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Here's what you (and your neighbors) need to know about Indiana's fireworks laws

Starting June 29 and running through July 9, the state allows fireworks from 5 p.m. until two hours after sunset.

INDIANAPOLIS — Independence Day is less than a week away and the sounds of the season will return to Indiana neighborhoods.

Here's your annual reminder of when you - or your overly festive neighbor - are allowed to light fireworks.

Statewide, it is legal to set off fireworks from 9 a.m. until 11 p.m., though those hours could be adjusted by local ordinances.

Starting June 29 and running through July 9, the state allows fireworks from 5 p.m. until two hours after sunset (roughly 11:15 p.m.) and those hours cannot be limited by local laws. Carmel, for instance, allows fireworks to be set off until midnight from June 29-July 9 and Greenwood permits fireworks within city limits through July 11, though the city abides by the state's sunset limit.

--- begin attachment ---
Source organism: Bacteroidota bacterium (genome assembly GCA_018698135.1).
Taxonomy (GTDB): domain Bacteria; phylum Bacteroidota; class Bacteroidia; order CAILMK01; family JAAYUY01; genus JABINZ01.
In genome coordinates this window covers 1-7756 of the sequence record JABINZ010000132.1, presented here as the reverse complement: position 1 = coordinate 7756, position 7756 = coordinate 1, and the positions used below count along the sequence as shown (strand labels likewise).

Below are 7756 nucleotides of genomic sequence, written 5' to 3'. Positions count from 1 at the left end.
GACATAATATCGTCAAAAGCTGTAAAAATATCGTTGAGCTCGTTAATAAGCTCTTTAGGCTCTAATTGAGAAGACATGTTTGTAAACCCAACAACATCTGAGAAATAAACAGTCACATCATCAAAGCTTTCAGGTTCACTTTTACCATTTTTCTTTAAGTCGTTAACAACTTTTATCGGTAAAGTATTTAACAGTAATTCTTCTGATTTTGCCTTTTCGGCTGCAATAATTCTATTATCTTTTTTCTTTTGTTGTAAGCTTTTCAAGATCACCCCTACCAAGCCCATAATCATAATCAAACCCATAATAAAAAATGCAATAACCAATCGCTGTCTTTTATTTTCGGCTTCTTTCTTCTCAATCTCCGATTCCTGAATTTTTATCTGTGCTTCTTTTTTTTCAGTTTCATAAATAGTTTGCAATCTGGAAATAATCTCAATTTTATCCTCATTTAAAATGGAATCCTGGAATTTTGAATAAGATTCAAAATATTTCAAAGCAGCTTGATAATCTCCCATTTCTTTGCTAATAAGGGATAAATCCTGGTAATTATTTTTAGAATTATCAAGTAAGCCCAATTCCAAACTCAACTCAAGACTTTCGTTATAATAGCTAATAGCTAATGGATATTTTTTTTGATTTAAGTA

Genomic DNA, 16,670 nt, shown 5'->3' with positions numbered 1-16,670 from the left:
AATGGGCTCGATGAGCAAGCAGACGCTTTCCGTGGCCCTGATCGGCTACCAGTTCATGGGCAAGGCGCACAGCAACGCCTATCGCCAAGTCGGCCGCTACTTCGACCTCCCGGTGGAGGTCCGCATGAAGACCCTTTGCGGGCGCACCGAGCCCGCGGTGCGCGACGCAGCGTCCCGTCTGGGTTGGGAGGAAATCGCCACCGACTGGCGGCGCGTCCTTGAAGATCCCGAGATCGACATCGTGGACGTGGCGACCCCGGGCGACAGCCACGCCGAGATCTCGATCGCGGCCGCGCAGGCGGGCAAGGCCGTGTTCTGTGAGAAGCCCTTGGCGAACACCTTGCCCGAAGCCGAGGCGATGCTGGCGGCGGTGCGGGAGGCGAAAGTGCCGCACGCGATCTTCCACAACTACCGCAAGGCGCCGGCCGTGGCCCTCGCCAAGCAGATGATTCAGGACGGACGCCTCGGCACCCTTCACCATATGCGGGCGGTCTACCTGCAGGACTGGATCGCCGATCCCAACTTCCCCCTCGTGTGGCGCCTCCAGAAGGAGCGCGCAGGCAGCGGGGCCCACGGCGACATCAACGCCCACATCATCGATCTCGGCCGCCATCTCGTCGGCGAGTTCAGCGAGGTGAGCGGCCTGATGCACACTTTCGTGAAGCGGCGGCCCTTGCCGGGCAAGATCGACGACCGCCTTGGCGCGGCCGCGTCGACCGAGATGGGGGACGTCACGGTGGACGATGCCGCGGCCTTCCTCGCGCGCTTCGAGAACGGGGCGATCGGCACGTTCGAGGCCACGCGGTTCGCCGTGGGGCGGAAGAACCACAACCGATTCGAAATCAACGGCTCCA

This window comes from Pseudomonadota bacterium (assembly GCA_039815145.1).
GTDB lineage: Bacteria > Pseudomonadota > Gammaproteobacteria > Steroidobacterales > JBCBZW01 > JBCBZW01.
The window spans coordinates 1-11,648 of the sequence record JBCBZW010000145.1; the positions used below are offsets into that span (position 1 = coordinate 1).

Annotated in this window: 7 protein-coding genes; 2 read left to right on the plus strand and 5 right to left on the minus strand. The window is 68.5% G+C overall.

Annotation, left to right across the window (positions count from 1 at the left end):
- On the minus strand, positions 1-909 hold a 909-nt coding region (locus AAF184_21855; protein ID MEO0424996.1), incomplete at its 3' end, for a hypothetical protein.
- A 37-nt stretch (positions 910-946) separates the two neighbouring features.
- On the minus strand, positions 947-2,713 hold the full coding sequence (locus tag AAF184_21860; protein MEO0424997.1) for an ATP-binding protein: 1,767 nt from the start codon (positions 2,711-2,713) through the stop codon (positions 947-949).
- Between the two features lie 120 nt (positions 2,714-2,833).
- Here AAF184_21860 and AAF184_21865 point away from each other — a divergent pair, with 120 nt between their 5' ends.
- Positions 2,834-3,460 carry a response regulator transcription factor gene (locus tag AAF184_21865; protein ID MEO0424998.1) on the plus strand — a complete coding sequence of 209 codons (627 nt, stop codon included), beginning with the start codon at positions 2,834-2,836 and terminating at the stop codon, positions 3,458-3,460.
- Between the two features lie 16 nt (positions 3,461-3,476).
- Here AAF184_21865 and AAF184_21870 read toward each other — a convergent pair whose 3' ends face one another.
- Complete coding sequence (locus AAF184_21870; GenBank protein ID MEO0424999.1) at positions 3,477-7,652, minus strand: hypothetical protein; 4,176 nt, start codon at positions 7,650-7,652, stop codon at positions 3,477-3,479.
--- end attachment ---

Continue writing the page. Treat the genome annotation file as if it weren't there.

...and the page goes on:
On July 4, the state-allowed fireworks hours start at 10 a.m. and go until midnight.

If you observe someone setting off fireworks outside the legal times, you are encouraged to contact your local police department's non-emergency number (dial 311 on a cell phone). Emergency dispatchers say July 4 is the busiest day of the year for calls to 911.

Fines for violating fireworks ordinances vary by location, so it's important to check your local ordinance before celebrating. For example, it's a $50 fine in Indianapolis and up to $300 in fines for repeated violations in Whitestown

Fireworks are legal for purchase only by those over the age of 18. According to the state's website, "Fireworks use is limited to personal property, the property of someone who has approved the use of fireworks or at a location designated specifically for the use of consumer fireworks."

Also, the state notes that the use of "sky lanterns" are not allowed to be lit without a tether that keeps them from lifting into the atmosphere. 

Fireworks safety reminders

Doctors are reminding everyone to keep children a safe distance from all fireworks.

Even though sparklers are fun, they're not the safest option for your children. They can actually burn at 1,200 degrees Fahrenheit. 

Be sure to keep a bucket of water close by when setting off fireworks. The water can be used to douse sparklers, as well, since they can stay hot for a long period of time after the spark fades away.

Also, never set off fireworks in your hand. Place them in a non-metal or glass container when lighting them.

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